Making changes

Because VuFind is open source software, we are able to read and modify its code. Almost as soon as we got the system installed, we noticed a problem with the displays of certain records. We were able to trace the problem to a variable that wasn’t being initialized. We were able to edit the code to initialize the variable ourselves, and then submit that change back the VuFind community. This is one of the biggest advantages of open source software – work that we do to improve our own experience can benefit users of the software around the world.

Beyond changes to the code, there are many possibilities available to us in customizing the way the software indexes our data. There are specific notes fields in some records that are not searchable through our Sierra system without paying to have the data reindexed. With VuFind, we can configure the indexing to include whatever data we want to make searchable.

Looking Forward

There are a number of steps that still need to be taken in order to have a fully functional search interface:

  • Build some code to update the records in VuFind regularly. Currently the data in VuFind is a snapshot of what was in Sierra as of mid-October, but records are added, edited and deleted every day. We need to set up a pipeline so that the data in VuFind is kept up to date as changes continue to be made in Sierra.
  • Filter out records that should be suppressed because the item is no longer held at Dartmouth.
  • Integrate the library’s locations into the system. Currently the system doesn’t differentiate between the various branches around campus, but VuFind does support this – we just need to get the configuration done.
  • Integrate patron data into the system. There are features of the software that require login (including tagging records, adding reviews, etc.). We don’t have VuFind integrated with the campus login system yet.
  • Examine and adjust the indexing. The current setup is the generic one that comes included with VuFind, but to make it work best with our data will require the input of metadata experts in the library
  • Get feedback from our users.

Look for another post soon which will get into some of the differences between the VuFind interface and the current search interface.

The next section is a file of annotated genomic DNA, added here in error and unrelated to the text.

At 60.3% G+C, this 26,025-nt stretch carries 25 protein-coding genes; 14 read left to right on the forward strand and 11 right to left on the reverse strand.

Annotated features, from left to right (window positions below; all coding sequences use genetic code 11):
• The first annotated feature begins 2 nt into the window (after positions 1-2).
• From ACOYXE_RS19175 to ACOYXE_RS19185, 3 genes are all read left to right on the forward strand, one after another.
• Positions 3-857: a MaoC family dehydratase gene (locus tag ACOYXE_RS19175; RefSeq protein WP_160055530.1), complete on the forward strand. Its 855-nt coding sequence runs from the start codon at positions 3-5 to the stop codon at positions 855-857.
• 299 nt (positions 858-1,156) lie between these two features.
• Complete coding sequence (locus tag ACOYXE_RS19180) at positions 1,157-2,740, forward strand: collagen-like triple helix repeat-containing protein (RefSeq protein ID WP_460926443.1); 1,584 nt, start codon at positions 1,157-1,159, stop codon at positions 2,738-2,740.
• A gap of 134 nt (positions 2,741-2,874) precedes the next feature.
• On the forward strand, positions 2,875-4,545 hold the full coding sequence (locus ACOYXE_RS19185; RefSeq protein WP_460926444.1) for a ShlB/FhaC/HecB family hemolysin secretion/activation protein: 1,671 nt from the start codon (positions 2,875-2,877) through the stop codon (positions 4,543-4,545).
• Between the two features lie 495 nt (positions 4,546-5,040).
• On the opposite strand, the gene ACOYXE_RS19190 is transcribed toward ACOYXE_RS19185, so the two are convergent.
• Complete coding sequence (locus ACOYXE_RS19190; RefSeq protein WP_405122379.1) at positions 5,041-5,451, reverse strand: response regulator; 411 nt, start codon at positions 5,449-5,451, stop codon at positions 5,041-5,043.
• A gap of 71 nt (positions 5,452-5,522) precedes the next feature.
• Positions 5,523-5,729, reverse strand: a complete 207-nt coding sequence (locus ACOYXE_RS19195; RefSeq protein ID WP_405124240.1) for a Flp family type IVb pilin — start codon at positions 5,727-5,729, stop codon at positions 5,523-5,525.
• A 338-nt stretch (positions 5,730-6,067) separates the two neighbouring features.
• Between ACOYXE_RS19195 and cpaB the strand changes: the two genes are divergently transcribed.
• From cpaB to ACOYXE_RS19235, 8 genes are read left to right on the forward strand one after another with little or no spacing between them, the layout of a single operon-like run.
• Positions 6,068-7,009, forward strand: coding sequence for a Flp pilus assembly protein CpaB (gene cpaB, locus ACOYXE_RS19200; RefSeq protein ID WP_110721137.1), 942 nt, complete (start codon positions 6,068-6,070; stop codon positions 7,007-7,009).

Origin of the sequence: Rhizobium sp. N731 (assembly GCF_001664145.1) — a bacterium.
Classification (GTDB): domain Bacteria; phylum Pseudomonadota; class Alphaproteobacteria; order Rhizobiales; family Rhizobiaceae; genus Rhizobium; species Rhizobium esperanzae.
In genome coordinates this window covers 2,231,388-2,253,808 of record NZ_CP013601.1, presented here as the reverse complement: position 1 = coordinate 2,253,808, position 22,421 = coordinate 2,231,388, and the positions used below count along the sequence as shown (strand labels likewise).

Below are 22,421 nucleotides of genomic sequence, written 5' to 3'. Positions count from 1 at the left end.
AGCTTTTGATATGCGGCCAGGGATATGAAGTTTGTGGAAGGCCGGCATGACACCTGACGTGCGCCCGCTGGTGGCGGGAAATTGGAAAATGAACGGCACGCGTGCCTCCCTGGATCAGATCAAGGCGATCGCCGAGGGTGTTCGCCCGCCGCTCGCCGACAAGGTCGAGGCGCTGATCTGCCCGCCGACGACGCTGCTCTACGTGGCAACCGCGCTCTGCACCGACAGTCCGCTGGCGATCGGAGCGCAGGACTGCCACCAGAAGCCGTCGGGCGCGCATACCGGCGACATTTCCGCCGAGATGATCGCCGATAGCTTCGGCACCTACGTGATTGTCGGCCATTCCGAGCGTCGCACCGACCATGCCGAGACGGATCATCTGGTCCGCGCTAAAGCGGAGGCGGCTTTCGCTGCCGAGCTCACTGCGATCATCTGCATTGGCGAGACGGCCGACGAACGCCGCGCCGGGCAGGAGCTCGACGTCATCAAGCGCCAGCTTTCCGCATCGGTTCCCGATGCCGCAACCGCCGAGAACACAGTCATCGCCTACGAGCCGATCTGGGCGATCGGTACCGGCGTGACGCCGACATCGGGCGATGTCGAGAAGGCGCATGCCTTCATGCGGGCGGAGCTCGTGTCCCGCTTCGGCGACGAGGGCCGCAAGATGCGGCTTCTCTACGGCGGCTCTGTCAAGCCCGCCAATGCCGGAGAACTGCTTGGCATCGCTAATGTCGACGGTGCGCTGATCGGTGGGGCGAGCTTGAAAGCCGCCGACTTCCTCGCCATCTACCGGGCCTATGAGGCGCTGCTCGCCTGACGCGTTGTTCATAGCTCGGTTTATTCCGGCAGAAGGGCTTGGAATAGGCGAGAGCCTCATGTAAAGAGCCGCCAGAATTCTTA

1. The basic steps followed after installing Homebrew were:

  • brew install httpd22
  • brew install php56 –with-homebrew-apxs –with-pear –with-postgresql
  • brew install php56-intl
  • brew install php56-mcrypt
  • brew install mysql
  • brew cask install java
  • Install VuFind:


Encore Duet – Discovery platform from Innovative Interfaces

Earlier this year, I watched a webinar about a search interface from Innovative Interfaces. I wanted to share my notes on what it allows – and some questions the demonstration didn’t answer.

Encore is the most current library catalog product from Innovative Interfaces, Inc., and it supersedes the OPAC that Dartmouth College Library uses now. Encore Duet is an expansion of the Encore product to include access to electronic articles, e-books, locally created digital collections, and the library’s traditional collections of materials, in one search interface. Duet’s default search presents results from across all the different content types available. It’s offered as a service that can be hosted either locally or in the cloud.

The goal of Encore Duet is to provide a user experience that’s integrated. They are building their own relevance and value ranking into their system. The product includes instant updating of indexes and real-time availability, and it is being presented as something that can save library staff time by including these features. (There is a demonstration instance of the system available at http://encore-academic.iii.com, although some features will not be working because it won’t have an institution’s subscribed content included.)

The interface is built around a search box with three default tabs to search in: CatalogPlus / Catalog / Digital Content. The CatalogPlus tab is an all-in-one search which integrates all of the content that Duet can access. The catalog tab searches within the records that make up the library catalog (content currently served at http://libcat.dartmouth.edu). The Digital Content tab provides searching across the harvested digital objects that the library has configured.

The search of the catalog records integrates many of the features of the catalog itself – placing holds, requesting or renewing items are all functions that can be done in the Duet interface. Current availability of item records is also included. One interesting feature that’s built in is a shelf browse widget – clicking on the call number displays a small number of the titles that would be nearest on the physical shelves to the record selected, allowing for a browsing experience that approximates visiting the shelves in person. This browse display can be either a graphical representation with book jacket thumbnail images, or a simple list in call number order. The library can determine which facets are available to users and can have them re-ordered, removed, and/or set to be open or closed by default. Additionally, locally created indexes can be used as the basis of facets beyond the standard ones that Encore Duet provides. Another interesting feature is the “Promote relevance” button. This feature is available for library staff to boost specific records in order to move them closer to the beginning of search results, but no details were given on how that is accomplished.